Britain and New Zealand have reached agreement in principle on a free trade deal designed to reduce tariffs, improve services trade, and take London one step closer to membership in a broader trans-Pacific trade agreement.
Prime ministers Boris Johnson and Jacinda Ardern sealed the deal in a Zoom call on Wednesday after 16 months of negotiation.
“This is a great trade deal for the United Kingdom, cementing our long friendship with New Zealand and furthering our ties with the Indo-Pacific,” Johnson said in a statement.
It comes only months after a similar British agreement with Australia as ministers in London look to flesh out a post-Brexit pivot away from relying on commerce with the European Union.
New Zealand’s prime minister, Ardern, said at a news conference in Wellington that the trade deal was the country’s best ever.
“This deal serves New Zealand’s economy and exporters well as we reconnect, rebuild and recover from COVID-19, and look forward into the future,” Ardern said.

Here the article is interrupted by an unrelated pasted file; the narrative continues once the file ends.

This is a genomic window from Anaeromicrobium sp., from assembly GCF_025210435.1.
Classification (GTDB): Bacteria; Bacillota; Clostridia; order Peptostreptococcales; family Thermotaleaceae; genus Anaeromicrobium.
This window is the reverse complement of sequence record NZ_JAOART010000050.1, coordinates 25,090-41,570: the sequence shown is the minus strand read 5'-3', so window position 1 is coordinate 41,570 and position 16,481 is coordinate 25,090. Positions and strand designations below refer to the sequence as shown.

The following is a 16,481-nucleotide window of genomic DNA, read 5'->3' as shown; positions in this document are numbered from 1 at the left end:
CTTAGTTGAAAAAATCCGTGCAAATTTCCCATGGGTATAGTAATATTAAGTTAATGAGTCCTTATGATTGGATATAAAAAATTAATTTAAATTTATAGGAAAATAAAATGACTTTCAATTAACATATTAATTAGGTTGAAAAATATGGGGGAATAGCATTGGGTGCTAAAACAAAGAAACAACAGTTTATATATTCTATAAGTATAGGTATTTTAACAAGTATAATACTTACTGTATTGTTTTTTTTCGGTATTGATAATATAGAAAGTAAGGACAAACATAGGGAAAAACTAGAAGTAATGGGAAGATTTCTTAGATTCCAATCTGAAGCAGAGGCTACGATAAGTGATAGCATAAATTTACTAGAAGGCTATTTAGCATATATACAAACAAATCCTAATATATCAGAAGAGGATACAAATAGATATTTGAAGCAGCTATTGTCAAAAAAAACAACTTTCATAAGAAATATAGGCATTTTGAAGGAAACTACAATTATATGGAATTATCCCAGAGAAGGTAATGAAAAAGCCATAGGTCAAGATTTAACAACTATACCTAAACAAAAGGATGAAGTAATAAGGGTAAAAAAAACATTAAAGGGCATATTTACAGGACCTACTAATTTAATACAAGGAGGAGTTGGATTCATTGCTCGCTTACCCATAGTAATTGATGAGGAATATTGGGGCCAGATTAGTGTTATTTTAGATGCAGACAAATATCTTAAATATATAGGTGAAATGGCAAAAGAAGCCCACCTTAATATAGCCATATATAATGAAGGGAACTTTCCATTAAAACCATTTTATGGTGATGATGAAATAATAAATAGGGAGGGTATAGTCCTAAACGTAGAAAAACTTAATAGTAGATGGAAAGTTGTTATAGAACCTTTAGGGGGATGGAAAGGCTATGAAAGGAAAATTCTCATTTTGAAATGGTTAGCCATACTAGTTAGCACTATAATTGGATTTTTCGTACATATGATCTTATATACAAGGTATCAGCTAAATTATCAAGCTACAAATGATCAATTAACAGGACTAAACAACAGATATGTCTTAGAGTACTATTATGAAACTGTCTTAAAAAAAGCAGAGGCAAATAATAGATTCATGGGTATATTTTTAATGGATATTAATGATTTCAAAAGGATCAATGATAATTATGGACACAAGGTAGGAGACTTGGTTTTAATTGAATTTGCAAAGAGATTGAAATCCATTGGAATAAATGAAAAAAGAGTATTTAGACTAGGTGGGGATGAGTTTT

All tariffs on all products will be eliminated between both countries – and a vast majority of these, 97 per cent, will be removed the day the trade deal comes into force, Ardern said.
It also fully opens up the British market to lamb imports from New Zealand which upset Britain’s farmers.
“The government is now asking British farmers to go toe-to-toe with some of the most export-orientated farmers in the world, without the serious, long-term and properly funded investment in UK agriculture that can enable us to do so,” National Farmers’ Union President Minette Batters said.
Britain stressed the liberalization will be phased over more than a decade and said that existing lamb quotas are not fully utilized.
The deal took longer to reach than expected, coming nearly two months after a target date, and was criticized by Britain’s opposition Labour Party as harming farmers and failing to deliver on jobs, exports or economic growth.
However, ministers see it as another stepping stone toward joining the Comprehensive and Progressive Agreement for Trans-Pacific Partnership (CPTPP) – an 11-country bloc including Australia, Singapore and Mexico.
CPTPP membership has emerged as Britain’s top post-Brexit trade aim after the prospects of a quick and comprehensive deal with the United States faded. Britain is hoping to become a member by the end of 2022.
It also aligns with their foreign policy push for more influence in the Indo-Pacific to try to moderate China’s global dominance.
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